- Take the cold unsalted butter appropriated for your butter layer and cut it into 1/2 inch thick slices. Arrange the slices, side-by-side, on a sheet of parchment paper to form a 6 inch square. Cut any butter slices in half or diagonally if needed to create this 6 inch size square. Place another sheet of parchment paper on top of the butter and use your rolling pin to slightly pound out the butter. Use your pin to roll north-south and east-west to make the butter layer thinner while equally elongating all sides of the square. You’ll want to end up with a square that is about 7 1/2 inches long. Temporarily place your butter in the fridge to remain cold.
- Dust your work surface with flour. Then, take out your dough that had been refrigerated overnight. Roll the dough out into a 10 inch square. Place your butter layer on top of this dough square so that the pointed ends of the butter face the sides of the dough square. The butter should look like a diamond shape on the dough. Now, fold the corners of the dough in towards the center so that all the dough corners meet. Pinch the dough together along all its edges so that the butter is safely enveloped inside, with no chance of seeping out.
- Use your rolling pin to create long strokes and elongate the dough. You’ll want to create a long strip of dough that is about 8 inches in width and 24 inches in length. The first time you’re rolling, your dough will probably be wider than 8 inches - thats OK. If you see your dough is beginning to widen too much, simply lift the dough from its center to shorten its width. If the dough is sticky, lightly dust with a bit of flour. Once your dough has achieved 24 inches in length, fold one end of the dough into the center (like a pamphlet or brochure). Use a pastry brush to dust off any residual flour from the dough. Place the folded dough onto a baking sheet that’s been dusted with flour and cover tightly with plastic wrap. Place in the freezer for 20 minutes.
- Repeat the previous step 2 more times, always rolling the dough with the open ends of the folded dough facing you. You will notice it getting more difficult to roll the dough out to 24 inches long - again, this is OK; continue rolling it out as close to 24 inches as you can get. After the third time that you’ve rolled and folded the dough, instead of placing the dough in the freezer, place the plastic-wrapped dough in the fridge to chill overnight (or at least 8 hours).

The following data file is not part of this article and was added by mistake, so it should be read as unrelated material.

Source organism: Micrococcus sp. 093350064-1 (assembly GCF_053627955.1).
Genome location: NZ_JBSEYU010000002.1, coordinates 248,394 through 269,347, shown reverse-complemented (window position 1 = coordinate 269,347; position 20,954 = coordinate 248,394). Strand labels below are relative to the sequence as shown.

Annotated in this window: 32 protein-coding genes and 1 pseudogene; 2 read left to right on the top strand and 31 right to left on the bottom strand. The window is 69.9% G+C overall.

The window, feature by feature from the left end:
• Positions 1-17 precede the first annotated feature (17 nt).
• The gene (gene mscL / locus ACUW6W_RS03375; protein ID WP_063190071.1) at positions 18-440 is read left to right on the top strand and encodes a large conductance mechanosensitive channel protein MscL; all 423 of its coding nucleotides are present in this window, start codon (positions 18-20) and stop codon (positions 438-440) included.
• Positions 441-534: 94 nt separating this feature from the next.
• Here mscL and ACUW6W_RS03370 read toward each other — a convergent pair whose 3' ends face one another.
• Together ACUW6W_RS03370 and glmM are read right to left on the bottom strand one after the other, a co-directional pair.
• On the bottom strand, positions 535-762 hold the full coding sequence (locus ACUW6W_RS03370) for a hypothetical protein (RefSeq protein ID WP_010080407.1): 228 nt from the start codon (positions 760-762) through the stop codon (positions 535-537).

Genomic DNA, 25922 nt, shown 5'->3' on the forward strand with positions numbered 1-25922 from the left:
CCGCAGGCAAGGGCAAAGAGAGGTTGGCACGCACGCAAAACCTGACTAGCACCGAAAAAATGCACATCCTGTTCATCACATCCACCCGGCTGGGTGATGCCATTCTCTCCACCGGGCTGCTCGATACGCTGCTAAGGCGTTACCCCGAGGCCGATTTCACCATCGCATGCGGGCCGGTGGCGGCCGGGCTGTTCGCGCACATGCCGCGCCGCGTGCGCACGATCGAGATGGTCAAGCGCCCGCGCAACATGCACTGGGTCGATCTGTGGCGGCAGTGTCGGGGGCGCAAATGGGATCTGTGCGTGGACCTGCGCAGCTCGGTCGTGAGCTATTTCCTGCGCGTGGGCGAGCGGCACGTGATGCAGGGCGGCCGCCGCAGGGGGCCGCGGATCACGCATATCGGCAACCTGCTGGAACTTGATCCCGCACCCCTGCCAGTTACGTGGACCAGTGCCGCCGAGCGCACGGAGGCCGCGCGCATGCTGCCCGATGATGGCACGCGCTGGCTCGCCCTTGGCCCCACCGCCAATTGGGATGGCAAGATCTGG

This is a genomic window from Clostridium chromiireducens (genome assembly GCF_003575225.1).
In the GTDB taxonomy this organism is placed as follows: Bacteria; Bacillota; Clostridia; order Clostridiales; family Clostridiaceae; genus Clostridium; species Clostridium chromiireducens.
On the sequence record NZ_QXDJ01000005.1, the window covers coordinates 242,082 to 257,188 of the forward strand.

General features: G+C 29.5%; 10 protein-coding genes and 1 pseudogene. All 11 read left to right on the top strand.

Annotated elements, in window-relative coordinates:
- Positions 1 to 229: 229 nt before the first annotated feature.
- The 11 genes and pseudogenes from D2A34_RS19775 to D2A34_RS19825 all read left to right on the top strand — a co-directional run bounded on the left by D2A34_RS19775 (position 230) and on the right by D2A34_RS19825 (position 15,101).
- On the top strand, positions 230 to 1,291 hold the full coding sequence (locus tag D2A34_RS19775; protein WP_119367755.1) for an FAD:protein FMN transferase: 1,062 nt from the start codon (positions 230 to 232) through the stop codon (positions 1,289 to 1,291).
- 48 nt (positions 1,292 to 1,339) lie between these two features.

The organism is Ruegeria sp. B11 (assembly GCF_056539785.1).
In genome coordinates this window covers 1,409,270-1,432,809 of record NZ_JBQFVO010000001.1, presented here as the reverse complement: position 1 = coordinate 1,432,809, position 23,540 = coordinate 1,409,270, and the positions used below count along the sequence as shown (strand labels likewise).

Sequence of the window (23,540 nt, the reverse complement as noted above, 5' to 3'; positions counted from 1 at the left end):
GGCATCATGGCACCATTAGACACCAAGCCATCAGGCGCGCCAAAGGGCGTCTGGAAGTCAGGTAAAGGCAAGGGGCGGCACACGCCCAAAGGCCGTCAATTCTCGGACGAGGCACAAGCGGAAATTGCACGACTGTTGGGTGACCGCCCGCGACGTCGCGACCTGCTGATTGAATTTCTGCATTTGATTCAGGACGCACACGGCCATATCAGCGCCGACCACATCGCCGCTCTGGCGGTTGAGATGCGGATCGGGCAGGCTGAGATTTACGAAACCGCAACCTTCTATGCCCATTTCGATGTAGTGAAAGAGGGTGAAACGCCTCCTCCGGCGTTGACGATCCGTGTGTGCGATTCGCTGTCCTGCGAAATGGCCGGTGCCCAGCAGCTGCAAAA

Part 3 - Shape and Bake the Cruffins
- Dust your work surface with flour. Use your rolling pin to create light, quick strokes as you elongate your dough into a large rectangle. Make sure the open ends of the folded dough are facing you. This time, you’ll want to create a rectangle who’s short sides are 15 inches long.
- Use a pizza cutter to divide the dough horizontally (from short side to the other short side) into 4 long strips. Roll each strip into a tight roll. Then, cut each roll in half vertically down the center. Again, cut each half in half vertically down the center. Grab the ends of each piece of dough and gently pull them in opposite directions to stretch the dough and elongate it. Your hands will get a bit greasy, but just do your best. Then, with the cut side of the dough facing outward, make the dough ends meet in a loop that can be snuggly fit into the mold of a muffin pan.
- Brush the cruffins with egg wash before loosely covering them with plastic wrap; place in a warm, draft-free area for 2 hours to proof. They’re ready to bake when the cruffins have expanded in size and their many layers become apparent. Preheat the oven to 425°F, placing your top rack on the highest position in the oven, and your bottom rack on the lowest position in the oven. Very delicately brush the egg wash over all the cruffins again. Place one of the muffin pans in the oven on the top rack for 10 minutes. Then move the pan to the bottom rack and bake for another 5 to 6 minutes, or until deep golden brown. Remove from the oven and let cruffins slightly cool with their tops facing down on a wire rack. Bake the remaining cruffins in the same manner. While slightly warm, roll the cruffins in the mixture of cinnamon and sugar.